In order to adjust wire rigging to keep the right tension on each piece of rigging from the longest cap shrouds that run in some cases from deck level to the top of the mast, to the shorter "diagonals" that lend support to the mast column itself, turnbuckles are used. These turnbuckles can be made from a variety of metals such as bronze, chrome plated bronze or stainless steel. Use a good waterproof grease such as Lanocote to keep the threads lubricated. For stainless steel screws in stainless bodies a grease containing molybdenum disulfide should be used. This is extremely effective but be aware, the grease is black and could stain your sails.
The wire, end fittings and turnbuckles all add up to a hefty package with lots of windage. For those who care not about performance, but want reliability at a reasonable price, this is the rigging for you. Those sailors who are looking for a bit more performance from their rigging can consider rod rigging. Instead of strands of wire, the rigging is made from cold drawn Nitronic-50, a nitrogen strengthened austenitic stainless steel. This metal has higher concentrations of chromium, nickel and manganese than regular stainless steel giving it much better corrosion properties. The strength to weight ratio of rod rigging over wire is significant, as is the amount of windage since the rods are much smaller, for an equal strength, than their wire counterparts. There is some initial stretch in rod resulting in the use of turnbuckles to keep the rigging properly tensioned. Rod rigging is sized according to its rated breaking strength and is measured in pounds. According to Navtec, one of the companies that produces a significant amount of the rod rigging found on boats, the prefix "-" is called the "dash size" and is placed before the rated strength in thousands of pounds. In other words a -12 (dash twelve) rod has a rated strength of 12,000 lbs.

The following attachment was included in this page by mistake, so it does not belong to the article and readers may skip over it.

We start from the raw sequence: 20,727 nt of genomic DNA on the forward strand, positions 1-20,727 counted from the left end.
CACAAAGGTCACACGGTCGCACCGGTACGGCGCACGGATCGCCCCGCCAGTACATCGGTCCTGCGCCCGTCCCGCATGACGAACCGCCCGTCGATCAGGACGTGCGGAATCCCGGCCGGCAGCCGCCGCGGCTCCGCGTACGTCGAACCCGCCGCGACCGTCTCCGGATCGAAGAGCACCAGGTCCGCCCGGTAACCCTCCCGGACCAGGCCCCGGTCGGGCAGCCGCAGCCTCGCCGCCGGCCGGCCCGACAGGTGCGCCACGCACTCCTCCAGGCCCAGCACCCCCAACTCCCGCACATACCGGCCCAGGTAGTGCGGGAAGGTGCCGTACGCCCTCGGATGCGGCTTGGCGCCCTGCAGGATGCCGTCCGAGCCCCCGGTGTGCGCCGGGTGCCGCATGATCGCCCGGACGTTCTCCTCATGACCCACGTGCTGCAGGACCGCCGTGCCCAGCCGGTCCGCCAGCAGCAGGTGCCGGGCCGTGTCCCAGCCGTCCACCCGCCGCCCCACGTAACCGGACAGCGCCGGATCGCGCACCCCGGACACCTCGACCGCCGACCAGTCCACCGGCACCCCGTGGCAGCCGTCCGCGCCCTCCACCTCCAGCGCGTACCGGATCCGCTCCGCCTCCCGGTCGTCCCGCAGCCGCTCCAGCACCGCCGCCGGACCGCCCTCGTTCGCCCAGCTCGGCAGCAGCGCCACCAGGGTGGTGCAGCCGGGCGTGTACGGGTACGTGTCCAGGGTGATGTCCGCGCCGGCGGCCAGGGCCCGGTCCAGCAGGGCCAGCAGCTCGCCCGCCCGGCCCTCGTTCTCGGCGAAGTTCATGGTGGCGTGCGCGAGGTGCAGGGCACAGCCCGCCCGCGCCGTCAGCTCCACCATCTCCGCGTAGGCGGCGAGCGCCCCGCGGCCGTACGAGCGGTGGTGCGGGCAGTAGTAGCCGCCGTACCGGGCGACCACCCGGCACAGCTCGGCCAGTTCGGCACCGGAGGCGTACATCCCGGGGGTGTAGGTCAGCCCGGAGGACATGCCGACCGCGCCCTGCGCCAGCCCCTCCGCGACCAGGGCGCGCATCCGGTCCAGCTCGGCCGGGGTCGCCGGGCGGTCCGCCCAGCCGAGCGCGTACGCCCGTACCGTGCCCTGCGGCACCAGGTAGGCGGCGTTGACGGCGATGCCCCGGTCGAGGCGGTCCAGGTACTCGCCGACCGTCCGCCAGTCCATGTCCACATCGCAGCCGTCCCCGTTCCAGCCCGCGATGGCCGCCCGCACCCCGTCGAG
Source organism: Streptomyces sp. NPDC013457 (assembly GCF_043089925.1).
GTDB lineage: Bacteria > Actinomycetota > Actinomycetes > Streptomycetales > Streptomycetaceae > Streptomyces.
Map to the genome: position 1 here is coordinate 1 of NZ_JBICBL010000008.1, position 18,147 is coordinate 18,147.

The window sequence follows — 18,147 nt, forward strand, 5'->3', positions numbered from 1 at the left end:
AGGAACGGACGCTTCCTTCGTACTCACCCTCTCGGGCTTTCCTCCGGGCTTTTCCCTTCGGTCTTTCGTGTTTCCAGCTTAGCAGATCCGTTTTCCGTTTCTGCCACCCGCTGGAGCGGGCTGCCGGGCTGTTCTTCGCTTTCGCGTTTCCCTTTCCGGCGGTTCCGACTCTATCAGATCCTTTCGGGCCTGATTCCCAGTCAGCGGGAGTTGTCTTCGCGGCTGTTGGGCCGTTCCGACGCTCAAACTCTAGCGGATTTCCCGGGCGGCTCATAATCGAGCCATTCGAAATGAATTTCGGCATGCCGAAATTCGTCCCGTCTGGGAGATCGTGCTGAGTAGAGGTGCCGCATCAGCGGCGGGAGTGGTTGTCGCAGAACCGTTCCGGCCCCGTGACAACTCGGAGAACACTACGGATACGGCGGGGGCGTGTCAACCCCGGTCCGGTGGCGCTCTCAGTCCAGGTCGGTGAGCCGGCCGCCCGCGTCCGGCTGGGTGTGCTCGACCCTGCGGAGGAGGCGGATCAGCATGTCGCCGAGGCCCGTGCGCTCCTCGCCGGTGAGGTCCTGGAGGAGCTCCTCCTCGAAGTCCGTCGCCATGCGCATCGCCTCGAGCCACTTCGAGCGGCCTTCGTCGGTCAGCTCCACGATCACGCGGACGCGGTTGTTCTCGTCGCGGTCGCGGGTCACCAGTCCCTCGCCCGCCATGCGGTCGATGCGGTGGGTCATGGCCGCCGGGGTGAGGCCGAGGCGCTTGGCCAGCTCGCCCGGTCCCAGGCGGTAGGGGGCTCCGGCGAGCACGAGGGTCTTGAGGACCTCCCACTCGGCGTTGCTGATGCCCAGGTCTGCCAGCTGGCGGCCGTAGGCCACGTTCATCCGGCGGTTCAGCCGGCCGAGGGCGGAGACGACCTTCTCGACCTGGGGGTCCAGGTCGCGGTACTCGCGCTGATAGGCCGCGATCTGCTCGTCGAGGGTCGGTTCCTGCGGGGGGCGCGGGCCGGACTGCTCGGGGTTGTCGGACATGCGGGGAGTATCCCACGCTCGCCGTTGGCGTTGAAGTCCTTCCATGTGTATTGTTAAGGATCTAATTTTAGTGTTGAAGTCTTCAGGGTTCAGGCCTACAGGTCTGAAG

Made from yarns, not metal
Rod and wire still dominate the rigging market, but their share is steadily being eroded by some new, innovative and highly engineered rigging, the so called soft rigging. This rigging is soft because it is made from yarns rather than extruded metals and is manufactured in a completely different manner. Instead of a single material being used, a composite piece of rigging can be made from any number of different materials, in any number of forms. Just as the sailmaking industry before it, the rigging industry has discovered many choices of high tensile yarns that when properly engineered can result in low stretch rigging with incredible strength-to-weight ratios. This new rigging has revolutionized the racing market and proven its reliability in extreme offshore conditions such as the double-handed Barcelona World Race and the Volvo Ocean Race.